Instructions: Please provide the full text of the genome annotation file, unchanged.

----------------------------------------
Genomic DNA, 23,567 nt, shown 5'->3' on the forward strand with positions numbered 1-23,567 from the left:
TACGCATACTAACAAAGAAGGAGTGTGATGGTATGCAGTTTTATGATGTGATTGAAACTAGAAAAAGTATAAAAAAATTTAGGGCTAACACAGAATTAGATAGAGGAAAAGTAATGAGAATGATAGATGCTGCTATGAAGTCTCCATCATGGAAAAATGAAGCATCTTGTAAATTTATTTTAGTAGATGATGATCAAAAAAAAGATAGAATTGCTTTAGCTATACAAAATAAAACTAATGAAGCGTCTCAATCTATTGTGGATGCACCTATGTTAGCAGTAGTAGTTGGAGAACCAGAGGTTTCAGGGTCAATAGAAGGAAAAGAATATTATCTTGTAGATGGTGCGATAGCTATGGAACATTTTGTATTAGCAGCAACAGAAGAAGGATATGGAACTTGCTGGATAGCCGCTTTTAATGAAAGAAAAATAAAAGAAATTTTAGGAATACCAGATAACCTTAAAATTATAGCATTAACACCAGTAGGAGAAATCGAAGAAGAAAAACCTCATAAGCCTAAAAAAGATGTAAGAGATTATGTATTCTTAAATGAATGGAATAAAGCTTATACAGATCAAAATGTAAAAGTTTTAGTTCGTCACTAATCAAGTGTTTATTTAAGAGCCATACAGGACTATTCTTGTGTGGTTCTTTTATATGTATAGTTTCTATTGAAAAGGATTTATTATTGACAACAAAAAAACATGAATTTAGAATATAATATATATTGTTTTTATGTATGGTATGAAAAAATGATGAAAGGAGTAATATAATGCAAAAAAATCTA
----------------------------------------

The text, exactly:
Genomic DNA, 23,567 nt, shown 5'->3' on the forward strand with positions numbered 1-23,567 from the left:
TACGCATACTAACAAAGAAGGAGTGTGATGGTATGCAGTTTTATGATGTGATTGAAACTAGAAAAAGTATAAAAAAATTTAGGGCTAACACAGAATTAGATAGAGGAAAAGTAATGAGAATGATAGATGCTGCTATGAAGTCTCCATCATGGAAAAATGAAGCATCTTGTAAATTTATTTTAGTAGATGATGATCAAAAAAAAGATAGAATTGCTTTAGCTATACAAAATAAAACTAATGAAGCGTCTCAATCTATTGTGGATGCACCTATGTTAGCAGTAGTAGTTGGAGAACCAGAGGTTTCAGGGTCAATAGAAGGAAAAGAATATTATCTTGTAGATGGTGCGATAGCTATGGAACATTTTGTATTAGCAGCAACAGAAGAAGGATATGGAACTTGCTGGATAGCCGCTTTTAATGAAAGAAAAATAAAAGAAATTTTAGGAATACCAGATAACCTTAAAATTATAGCATTAACACCAGTAGGAGAAATCGAAGAAGAAAAACCTCATAAGCCTAAAAAAGATGTAAGAGATTATGTATTCTTAAATGAATGGAATAAAGCTTATACAGATCAAAATGTAAAAGTTTTAGTTCGTCACTAATCAAGTGTTTATTTAAGAGCCATACAGGACTATTCTTGTGTGGTTCTTTTATATGTATAGTTTCTATTGAAAAGGATTTATTATTGACAACAAAAAAACATGAATTTAGAATATAATATATATTGTTTTTATGTATGGTATGAAAAAATGATGAAAGGAGTAATATAATGCAAAAAAATCTA